“You know, my grandma was a traiteurs…uh huh, she was. Laid her hands on people and cured ‘em. Took away sickness, cancer, you name it…I remember she used to pray a lot…talked to God about the pain she pulled out. Asked Him to carry it away. That’s what she did.”

-Eugene “Doc” Roe, Band of Brothers

 

In law enforcement, some days there isn’t a right answer.

Sometimes you bust down a door to get to a “suicidal” party who isn’t suicidal. But as you build rapport with her she starts saying weird stuff.

You realize she doesn’t remember anything between arriving at Hooters and being in that bathtub.

She only had a Long Island iced tea and she didn’t finish it all.

She’s got scars on her wrists from her ongoing battle with depression – but she can’t explain the bruises to the back of her head, her buttocks, her thighs and her shins.

She says this happens often. Every time she has a good day.

Even after you explain to her, in kinder words, that she was most likely slipped rohypnol and passed around like a bong…she still won’t leave the house. She just wants to go to sleep.

You recognize every classic sign of psychological abuse, but she’s terrified that she’ll get put in a mental institution. She was in rehab once and she hated it. She won’t go to the hospital to get checked out.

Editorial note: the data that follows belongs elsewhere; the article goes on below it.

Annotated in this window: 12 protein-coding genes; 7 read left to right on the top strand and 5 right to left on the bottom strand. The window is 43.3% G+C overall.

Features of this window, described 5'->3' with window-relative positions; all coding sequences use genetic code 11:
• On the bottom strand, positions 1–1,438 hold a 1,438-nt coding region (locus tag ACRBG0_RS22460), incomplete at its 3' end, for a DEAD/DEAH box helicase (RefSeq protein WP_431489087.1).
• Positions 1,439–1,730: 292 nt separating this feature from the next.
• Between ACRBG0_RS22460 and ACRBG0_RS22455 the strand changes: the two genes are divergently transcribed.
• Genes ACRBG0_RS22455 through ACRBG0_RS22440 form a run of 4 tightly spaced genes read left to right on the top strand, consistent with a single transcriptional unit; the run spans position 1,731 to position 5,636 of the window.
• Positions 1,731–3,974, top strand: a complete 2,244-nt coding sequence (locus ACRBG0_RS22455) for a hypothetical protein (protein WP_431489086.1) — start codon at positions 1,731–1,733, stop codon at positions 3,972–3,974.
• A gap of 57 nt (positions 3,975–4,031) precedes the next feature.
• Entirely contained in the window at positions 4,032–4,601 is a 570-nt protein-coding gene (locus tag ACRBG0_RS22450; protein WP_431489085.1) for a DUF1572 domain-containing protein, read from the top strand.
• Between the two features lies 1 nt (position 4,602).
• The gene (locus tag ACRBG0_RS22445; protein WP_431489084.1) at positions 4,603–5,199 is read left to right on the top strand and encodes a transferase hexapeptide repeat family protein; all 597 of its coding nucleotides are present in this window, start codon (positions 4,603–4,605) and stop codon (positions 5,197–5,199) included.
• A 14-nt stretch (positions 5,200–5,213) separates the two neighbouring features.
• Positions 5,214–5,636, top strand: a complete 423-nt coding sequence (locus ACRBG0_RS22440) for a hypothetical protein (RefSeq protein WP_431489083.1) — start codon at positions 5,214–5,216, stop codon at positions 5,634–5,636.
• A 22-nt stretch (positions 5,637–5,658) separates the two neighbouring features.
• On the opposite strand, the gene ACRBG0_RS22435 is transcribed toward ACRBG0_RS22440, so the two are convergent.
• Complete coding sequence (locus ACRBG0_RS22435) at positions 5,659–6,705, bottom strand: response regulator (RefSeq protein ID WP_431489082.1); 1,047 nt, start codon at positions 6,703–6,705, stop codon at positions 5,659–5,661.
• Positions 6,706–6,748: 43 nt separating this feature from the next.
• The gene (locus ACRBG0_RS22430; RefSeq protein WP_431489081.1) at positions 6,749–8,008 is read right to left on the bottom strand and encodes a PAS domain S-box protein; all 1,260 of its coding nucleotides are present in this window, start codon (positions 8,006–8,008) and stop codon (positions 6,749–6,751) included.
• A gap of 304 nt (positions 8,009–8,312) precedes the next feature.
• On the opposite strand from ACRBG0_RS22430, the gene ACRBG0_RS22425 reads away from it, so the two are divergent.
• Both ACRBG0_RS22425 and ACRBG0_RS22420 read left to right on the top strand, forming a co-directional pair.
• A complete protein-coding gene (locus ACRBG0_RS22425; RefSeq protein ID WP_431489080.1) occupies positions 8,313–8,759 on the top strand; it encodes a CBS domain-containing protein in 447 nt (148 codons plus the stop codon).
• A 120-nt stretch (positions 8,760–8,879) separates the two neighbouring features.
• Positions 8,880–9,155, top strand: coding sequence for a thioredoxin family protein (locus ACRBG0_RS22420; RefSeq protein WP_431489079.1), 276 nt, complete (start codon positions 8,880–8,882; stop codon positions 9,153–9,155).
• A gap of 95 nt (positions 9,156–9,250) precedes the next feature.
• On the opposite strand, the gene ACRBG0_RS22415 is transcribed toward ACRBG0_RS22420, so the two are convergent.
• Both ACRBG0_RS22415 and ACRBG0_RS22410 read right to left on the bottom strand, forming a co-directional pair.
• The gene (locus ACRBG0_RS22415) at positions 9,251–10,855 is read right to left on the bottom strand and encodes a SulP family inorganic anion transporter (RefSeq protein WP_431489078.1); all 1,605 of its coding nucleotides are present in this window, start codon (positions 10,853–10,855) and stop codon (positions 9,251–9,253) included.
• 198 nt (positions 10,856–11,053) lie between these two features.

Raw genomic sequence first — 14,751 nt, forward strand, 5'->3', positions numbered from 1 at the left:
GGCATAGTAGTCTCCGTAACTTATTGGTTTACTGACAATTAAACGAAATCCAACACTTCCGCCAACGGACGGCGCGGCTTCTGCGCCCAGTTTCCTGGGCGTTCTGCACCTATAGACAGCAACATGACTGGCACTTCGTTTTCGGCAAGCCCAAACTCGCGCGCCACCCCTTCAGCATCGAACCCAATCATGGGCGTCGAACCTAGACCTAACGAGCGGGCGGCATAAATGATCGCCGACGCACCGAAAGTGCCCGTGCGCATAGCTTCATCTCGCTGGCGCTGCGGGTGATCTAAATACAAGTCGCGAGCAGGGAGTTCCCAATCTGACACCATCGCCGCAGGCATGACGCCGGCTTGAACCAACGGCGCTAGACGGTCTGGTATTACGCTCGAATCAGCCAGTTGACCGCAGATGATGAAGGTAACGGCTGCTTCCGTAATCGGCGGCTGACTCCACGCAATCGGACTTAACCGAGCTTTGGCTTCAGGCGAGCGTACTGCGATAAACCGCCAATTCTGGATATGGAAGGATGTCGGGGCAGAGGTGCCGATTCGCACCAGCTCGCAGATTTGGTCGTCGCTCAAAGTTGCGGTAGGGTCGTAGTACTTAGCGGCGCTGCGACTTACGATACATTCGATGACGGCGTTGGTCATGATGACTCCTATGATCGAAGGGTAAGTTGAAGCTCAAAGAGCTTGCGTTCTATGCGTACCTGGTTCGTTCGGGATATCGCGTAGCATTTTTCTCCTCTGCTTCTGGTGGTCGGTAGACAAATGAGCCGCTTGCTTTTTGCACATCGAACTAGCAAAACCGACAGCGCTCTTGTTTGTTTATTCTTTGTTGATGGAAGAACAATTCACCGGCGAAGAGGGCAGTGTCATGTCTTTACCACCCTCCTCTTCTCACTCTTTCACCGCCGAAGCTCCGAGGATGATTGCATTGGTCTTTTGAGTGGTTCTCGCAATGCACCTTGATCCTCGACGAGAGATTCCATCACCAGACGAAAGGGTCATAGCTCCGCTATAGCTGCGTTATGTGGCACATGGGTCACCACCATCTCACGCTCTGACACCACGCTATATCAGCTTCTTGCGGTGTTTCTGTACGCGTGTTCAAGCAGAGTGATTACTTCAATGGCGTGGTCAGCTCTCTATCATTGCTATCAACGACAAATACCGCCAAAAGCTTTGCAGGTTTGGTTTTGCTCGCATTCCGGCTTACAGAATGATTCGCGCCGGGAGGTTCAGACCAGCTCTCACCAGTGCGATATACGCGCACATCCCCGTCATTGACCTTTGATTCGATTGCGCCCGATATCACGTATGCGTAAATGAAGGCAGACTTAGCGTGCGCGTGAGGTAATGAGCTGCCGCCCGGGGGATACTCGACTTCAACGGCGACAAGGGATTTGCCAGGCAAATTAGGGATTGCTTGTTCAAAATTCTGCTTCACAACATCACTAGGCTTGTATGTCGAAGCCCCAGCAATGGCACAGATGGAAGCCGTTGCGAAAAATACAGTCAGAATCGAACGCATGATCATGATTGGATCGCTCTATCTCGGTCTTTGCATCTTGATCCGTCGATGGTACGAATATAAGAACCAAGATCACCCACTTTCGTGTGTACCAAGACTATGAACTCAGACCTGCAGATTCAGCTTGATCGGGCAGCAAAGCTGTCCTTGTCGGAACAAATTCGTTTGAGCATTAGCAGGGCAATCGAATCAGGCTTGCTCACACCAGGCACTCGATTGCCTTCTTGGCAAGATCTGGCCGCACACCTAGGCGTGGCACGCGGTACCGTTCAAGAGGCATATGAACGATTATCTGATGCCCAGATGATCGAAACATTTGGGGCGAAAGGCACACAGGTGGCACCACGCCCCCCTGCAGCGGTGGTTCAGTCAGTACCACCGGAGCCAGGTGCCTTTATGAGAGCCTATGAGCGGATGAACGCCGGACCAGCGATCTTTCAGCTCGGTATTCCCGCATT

It’s possible that she’s still popping Xanex, and the bruises come from falling down and tripping on end tables. It’s possible that she’s lying about how much she had to drink, or whether or not she took any pills before drinking, or just lying because she likes the attention. It’s possible.

Your instinct tells you she’s telling the truth, at least as she sees it. But she’s a grown woman. She’s given no indication that she wants to hurt herself, or others. She’s safe, in her own home – no weapons to harm herself with, conscious and uninjured. There is no basis to involuntarily commit her to the hospital.

As to the possibility that she’s being raped, she seems to think it’s possible too – but she insists that she stays.

So you turn out the light, lock her bedroom door, and leave her.

Some days there isn’t a right answer, and you have to carry it.